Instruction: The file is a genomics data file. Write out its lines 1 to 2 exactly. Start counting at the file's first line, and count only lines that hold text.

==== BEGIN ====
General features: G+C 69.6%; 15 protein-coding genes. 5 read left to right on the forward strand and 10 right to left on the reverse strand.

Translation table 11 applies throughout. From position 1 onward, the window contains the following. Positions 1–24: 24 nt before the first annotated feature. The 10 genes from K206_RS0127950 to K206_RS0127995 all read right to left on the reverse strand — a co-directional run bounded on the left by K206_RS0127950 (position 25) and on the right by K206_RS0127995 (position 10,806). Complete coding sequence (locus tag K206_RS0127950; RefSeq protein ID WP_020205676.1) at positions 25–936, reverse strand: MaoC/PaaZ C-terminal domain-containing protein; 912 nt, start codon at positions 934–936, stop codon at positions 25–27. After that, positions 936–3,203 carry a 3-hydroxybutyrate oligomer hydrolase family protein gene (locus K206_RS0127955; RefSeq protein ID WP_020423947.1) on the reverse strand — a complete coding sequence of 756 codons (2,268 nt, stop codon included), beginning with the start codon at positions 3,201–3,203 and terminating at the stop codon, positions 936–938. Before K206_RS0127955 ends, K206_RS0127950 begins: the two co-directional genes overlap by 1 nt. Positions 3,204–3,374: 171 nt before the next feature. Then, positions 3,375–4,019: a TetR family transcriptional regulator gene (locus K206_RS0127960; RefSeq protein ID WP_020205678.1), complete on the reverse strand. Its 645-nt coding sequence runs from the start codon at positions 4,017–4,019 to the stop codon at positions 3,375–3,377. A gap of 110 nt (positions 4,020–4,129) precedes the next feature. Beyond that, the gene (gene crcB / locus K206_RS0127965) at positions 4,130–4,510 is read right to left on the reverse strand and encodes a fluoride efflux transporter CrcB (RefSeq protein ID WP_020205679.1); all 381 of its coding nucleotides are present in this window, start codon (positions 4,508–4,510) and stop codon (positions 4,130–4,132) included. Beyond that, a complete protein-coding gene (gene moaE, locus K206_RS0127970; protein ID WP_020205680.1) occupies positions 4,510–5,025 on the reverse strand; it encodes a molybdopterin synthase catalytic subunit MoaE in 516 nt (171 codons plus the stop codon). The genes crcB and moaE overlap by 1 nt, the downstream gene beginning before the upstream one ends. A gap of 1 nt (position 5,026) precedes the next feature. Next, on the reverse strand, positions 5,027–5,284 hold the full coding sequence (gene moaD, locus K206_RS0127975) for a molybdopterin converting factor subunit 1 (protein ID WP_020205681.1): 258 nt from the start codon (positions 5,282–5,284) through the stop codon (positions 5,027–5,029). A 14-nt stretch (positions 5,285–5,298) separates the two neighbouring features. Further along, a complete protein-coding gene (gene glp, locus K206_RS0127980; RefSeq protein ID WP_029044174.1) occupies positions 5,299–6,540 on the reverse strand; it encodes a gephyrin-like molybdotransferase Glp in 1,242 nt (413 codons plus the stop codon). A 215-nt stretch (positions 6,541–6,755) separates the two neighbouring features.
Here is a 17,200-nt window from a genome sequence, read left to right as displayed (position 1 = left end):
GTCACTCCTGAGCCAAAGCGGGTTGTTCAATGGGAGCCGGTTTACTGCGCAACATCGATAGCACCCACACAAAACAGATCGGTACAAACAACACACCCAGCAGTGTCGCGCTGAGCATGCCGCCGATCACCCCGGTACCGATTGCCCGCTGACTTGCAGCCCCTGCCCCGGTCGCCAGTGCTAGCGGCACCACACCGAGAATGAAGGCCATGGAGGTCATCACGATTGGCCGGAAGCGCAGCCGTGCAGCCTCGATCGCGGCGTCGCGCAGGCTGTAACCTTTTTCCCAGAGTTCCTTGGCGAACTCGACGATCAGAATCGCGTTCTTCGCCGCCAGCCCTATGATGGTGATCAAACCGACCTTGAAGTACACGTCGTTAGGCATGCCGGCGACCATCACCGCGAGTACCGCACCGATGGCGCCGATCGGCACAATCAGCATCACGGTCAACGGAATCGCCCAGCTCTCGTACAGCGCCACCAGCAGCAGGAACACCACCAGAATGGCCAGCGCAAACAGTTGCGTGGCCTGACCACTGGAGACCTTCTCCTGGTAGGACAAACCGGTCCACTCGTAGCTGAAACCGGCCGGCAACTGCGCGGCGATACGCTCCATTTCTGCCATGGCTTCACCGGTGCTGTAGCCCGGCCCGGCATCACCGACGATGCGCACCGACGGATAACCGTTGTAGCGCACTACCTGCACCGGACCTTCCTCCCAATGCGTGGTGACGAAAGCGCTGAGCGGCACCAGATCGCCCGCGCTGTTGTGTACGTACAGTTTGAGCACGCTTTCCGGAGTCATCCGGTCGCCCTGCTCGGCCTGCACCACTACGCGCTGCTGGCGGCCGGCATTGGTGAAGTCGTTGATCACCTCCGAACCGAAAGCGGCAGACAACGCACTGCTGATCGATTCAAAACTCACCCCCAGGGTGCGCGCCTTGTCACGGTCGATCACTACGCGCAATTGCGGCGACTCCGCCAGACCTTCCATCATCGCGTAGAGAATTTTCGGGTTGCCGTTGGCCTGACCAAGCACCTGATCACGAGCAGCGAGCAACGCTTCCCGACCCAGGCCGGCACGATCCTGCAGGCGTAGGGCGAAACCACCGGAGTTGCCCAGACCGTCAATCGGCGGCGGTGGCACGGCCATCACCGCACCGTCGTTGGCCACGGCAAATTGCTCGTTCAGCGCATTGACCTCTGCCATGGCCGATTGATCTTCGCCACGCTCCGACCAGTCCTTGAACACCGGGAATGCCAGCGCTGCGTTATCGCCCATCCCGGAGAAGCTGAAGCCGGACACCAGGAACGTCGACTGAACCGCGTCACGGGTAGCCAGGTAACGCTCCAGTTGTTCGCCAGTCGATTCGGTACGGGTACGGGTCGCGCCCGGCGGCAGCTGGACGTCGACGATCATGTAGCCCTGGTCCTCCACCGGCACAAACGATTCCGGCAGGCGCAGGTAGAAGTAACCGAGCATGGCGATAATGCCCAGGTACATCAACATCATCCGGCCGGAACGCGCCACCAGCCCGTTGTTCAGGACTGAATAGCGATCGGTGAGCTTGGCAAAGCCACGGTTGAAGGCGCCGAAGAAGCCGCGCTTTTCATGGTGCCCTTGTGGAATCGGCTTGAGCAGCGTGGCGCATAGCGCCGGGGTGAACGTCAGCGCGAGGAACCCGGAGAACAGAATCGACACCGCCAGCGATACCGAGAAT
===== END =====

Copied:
General features: G+C 69.6%; 15 protein-coding genes. 5 read left to right on the forward strand and 10 right to left on the reverse strand.

Translation table 11 applies throughout. From position 1 onward, the window contains the following. Positions 1–24: 24 nt before the first annotated feature. The 10 genes from K206_RS0127950 to K206_RS0127995 all read right to left on the reverse strand — a co-directional run bounded on the left by K206_RS0127950 (position 25) and on the right by K206_RS0127995 (position 10,806). Complete coding sequence (locus tag K206_RS0127950; RefSeq protein ID WP_020205676.1) at positions 25–936, reverse strand: MaoC/PaaZ C-terminal domain-containing protein; 912 nt, start codon at positions 934–936, stop codon at positions 25–27. After that, positions 936–3,203 carry a 3-hydroxybutyrate oligomer hydrolase family protein gene (locus K206_RS0127955; RefSeq protein ID WP_020423947.1) on the reverse strand — a complete coding sequence of 756 codons (2,268 nt, stop codon included), beginning with the start codon at positions 3,201–3,203 and terminating at the stop codon, positions 936–938. Before K206_RS0127955 ends, K206_RS0127950 begins: the two co-directional genes overlap by 1 nt. Positions 3,204–3,374: 171 nt before the next feature. Then, positions 3,375–4,019: a TetR family transcriptional regulator gene (locus K206_RS0127960; RefSeq protein ID WP_020205678.1), complete on the reverse strand. Its 645-nt coding sequence runs from the start codon at positions 4,017–4,019 to the stop codon at positions 3,375–3,377. A gap of 110 nt (positions 4,020–4,129) precedes the next feature. Beyond that, the gene (gene crcB / locus K206_RS0127965) at positions 4,130–4,510 is read right to left on the reverse strand and encodes a fluoride efflux transporter CrcB (RefSeq protein ID WP_020205679.1); all 381 of its coding nucleotides are present in this window, start codon (positions 4,508–4,510) and stop codon (positions 4,130–4,132) included. Beyond that, a complete protein-coding gene (gene moaE, locus K206_RS0127970; protein ID WP_020205680.1) occupies positions 4,510–5,025 on the reverse strand; it encodes a molybdopterin synthase catalytic subunit MoaE in 516 nt (171 codons plus the stop codon). The genes crcB and moaE overlap by 1 nt, the downstream gene beginning before the upstream one ends. A gap of 1 nt (position 5,026) precedes the next feature. Next, on the reverse strand, positions 5,027–5,284 hold the full coding sequence (gene moaD, locus K206_RS0127975) for a molybdopterin converting factor subunit 1 (protein ID WP_020205681.1): 258 nt from the start codon (positions 5,282–5,284) through the stop codon (positions 5,027–5,029). A 14-nt stretch (positions 5,285–5,298) separates the two neighbouring features. Further along, a complete protein-coding gene (gene glp, locus K206_RS0127980; RefSeq protein ID WP_029044174.1) occupies positions 5,299–6,540 on the reverse strand; it encodes a gephyrin-like molybdotransferase Glp in 1,242 nt (413 codons plus the stop codon). A 215-nt stretch (positions 6,541–6,755) separates the two neighbouring features.